Planned exploration work for the 2021 season at Nolan includes geological mapping and prospecting, fixed-wing airborne LiDAR surveys, detailed structural and geochemical interpretations, GT Probe soil-bedrock interface sampling, induced polarization and resistivity surveys, and first-ever diamond drilling on the Cali target. The explorer identified a large 250- by 2,500-meter northeast-trending multi-element soil anomaly at Cali that assayed maximum values of 515 ppb gold, 1,436 parts-per-million arsenic, 2,184 ppm copper, 1,225 ppm lead, and 2,670 ppm zinc. The strongest base metal values appear to occur in sub-zones within the larger anomaly, which remains open along strike, particularly to the southwest.

More area exploration

Other hardrock explorers active in the Sixtymile area include Flow Metals Corp., which explored its Sixty Mile Project west of Dawson in 2020 with 835 meters of rotary air blast drilling, as well as trenching, ground geophysics, and resampling of historical drill core. Multiple zones with arsenic and gold were identified with drill intercepts of up to 1.5 grams of gold per metric ton over 24 meters.

The 60 square-kilometer (23.2 square miles) property encompasses three gold-producing creeks where prospecting since the late 1800s resulted in more than 150,000 oz of production.

For 2021, Flow Metals plans a 15-hole RAB drill program to commence June 22 to be carried out by Dawson City-based GroundTruth Exploration Ltd. This drilling will target two prospective areas: Upper Glacier Creek and the Easter Egg target.

"We are excited to start drilling the high-grade zones that we discovered last year and to have highly qualified geologists help us integrate all our data through the Mitacs program," said Flow Metals CEO Scott Sheldon.

Sheldon referred to the Mitacs Accelerate Internship Project at the School of Earth, Environment & Society at McMaster University in Hamilton, Ontario.

The Sixtymile project includes a large historical dataset from previous operators. Sheldon said the junior's technical team will use the dataset to help identify the controls for mineralization on the property and in the region and allow the company to evaluate new prospective ground in the Sixtymile district.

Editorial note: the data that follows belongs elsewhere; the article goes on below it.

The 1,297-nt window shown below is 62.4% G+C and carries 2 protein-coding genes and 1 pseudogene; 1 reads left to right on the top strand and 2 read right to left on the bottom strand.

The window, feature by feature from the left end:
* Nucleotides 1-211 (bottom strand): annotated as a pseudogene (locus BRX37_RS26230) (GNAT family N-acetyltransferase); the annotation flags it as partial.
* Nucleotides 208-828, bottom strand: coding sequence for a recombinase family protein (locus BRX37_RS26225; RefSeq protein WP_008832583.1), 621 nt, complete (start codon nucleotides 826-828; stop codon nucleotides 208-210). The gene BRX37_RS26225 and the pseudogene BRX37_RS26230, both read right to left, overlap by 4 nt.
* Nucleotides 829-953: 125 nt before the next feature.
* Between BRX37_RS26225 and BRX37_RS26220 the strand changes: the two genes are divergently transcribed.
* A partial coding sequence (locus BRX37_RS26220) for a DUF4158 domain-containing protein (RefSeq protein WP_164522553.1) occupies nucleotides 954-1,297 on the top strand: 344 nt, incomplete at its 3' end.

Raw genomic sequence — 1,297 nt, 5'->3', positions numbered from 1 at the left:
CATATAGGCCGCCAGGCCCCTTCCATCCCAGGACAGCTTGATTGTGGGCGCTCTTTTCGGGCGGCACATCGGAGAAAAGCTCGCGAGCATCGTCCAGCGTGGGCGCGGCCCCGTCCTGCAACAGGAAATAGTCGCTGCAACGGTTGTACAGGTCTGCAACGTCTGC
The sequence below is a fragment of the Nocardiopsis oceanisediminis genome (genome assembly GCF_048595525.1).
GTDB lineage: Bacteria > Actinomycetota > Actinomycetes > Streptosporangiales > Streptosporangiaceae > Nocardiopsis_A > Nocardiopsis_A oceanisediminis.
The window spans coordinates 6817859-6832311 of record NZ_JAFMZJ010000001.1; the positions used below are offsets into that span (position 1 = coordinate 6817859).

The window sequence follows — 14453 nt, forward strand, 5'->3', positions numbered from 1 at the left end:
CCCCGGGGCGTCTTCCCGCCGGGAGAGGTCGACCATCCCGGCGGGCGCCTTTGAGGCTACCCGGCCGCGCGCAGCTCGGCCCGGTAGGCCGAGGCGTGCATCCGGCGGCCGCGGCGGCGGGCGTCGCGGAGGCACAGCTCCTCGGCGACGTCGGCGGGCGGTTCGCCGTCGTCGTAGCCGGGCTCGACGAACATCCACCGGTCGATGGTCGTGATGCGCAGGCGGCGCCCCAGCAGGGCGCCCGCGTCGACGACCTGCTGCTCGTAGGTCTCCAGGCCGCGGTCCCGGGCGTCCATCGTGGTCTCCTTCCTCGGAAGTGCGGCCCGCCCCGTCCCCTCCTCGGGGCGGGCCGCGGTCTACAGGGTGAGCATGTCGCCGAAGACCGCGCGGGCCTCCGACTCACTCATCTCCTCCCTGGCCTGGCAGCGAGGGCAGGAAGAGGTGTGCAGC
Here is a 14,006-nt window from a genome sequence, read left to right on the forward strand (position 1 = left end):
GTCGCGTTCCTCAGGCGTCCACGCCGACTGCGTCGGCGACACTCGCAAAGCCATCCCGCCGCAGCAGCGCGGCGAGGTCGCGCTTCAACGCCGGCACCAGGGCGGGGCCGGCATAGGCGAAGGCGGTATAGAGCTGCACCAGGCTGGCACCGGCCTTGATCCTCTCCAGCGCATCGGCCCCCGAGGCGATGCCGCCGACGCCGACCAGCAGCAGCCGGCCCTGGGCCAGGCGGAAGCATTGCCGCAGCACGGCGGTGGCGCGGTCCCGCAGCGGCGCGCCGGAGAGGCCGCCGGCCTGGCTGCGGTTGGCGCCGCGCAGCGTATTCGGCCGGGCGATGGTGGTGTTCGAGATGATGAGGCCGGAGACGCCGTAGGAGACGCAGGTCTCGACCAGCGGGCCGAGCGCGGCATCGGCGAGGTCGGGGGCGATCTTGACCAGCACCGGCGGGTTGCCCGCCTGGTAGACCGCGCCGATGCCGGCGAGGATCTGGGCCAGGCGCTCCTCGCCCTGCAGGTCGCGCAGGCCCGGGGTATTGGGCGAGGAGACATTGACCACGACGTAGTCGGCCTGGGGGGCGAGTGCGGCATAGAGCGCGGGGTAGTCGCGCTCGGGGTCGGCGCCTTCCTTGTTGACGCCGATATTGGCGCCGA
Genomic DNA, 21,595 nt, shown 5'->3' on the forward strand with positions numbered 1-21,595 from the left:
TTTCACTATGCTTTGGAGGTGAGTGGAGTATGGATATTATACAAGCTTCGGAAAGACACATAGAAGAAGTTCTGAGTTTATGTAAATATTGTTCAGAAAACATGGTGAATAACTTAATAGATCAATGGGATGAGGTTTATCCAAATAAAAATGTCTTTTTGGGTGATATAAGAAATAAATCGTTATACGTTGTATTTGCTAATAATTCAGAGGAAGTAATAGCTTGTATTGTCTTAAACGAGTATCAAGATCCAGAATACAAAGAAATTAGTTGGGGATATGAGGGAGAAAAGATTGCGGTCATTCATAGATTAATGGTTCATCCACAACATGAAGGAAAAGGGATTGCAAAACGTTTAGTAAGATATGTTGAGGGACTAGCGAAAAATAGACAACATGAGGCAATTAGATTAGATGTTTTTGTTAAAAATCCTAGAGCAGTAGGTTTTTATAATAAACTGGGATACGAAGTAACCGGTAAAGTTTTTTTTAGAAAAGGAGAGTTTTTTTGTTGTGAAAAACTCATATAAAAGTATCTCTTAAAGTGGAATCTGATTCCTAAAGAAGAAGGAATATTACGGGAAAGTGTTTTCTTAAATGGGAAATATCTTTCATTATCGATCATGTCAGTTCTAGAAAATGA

Area porphyry potential

ATAC Resources Ltd. also completed a small program of prospecting, soil sampling, and trenching in 2020 at its Connaught property west of Dawson. ATAC reported plans for more soil sampling, mapping, prospecting, and geophysics in 2021 at Connaught to evaluate "compelling" copper-molybdenum-gold porphyry potential in preparation for drilling in 2022.

The 137.3 square-kilometer (34,000 acres) property lies 65 kilometers (40 miles) west of Dawson City, in the headwaters of the Sixtymile placer gold camp. Some 26 distinct silver-lead-gold veins that sometimes also contain copper and zinc have been identified over a 13-kilometer (eight miles) strike length.

ATAC said the property has never been systematically evaluated for porphyry potential and this will be a priority focus in 2021 and future seasons. Rock samples collected at Connaught grade up to 4,050 g/t silver, 79.4% lead, 10.9 g/t gold, 7.24% zinc, and 1.98% copper.

Curbs on mineral staking

More than a dozen companies, including White Gold, marshaled resources this spring to carry out 2021 mineral exploration programs south of Dawson in the White Gold and Klondike districts.

ATAC Resources Tr’ondëk Hwëch’in First Nation Connaught historic placer

ATAC Resources Ltd.

Sampling on ATAC's Connaught property about west of Dawson City has returned assays of up to up to 4,050 g/t silver, 79.4% lead, 10.9 g/t gold, 7.24% zinc, and 1.98% copper.

The Government of Yukon, meanwhile, reported that it has temporarily withdrawn from potential mineral staking the high conservation value areas identified by the Dawson Regional Land Use Planning Commission in its proposed land use plan. The Dawson planning region covers roughly 40,000 square kilometers (15,450 square miles) in the northwestern part of Yukon, the site of much of the territory's placer mining.

Including the Tombstone Territorial Park, the total amount of land withdrawn accounts for 44.7% of the planning area.

The Tr'ondëk Hwëch'in First Nation and Yukon government, along with the planning commission, are collaboratively developing the Dawson Regional Land Use Plan. All three parties approved a one-year interim withdrawal of mineral staking in the specified areas.

The commission plans to invite and consider public comment on the draft plan this summer and early fall of 2021. Existing holders of claims in the withdrawn areas can continue to work their claims during the period of the interim withdrawal. And the withdrawn areas may change after the commission makes its final recommendations, the government said.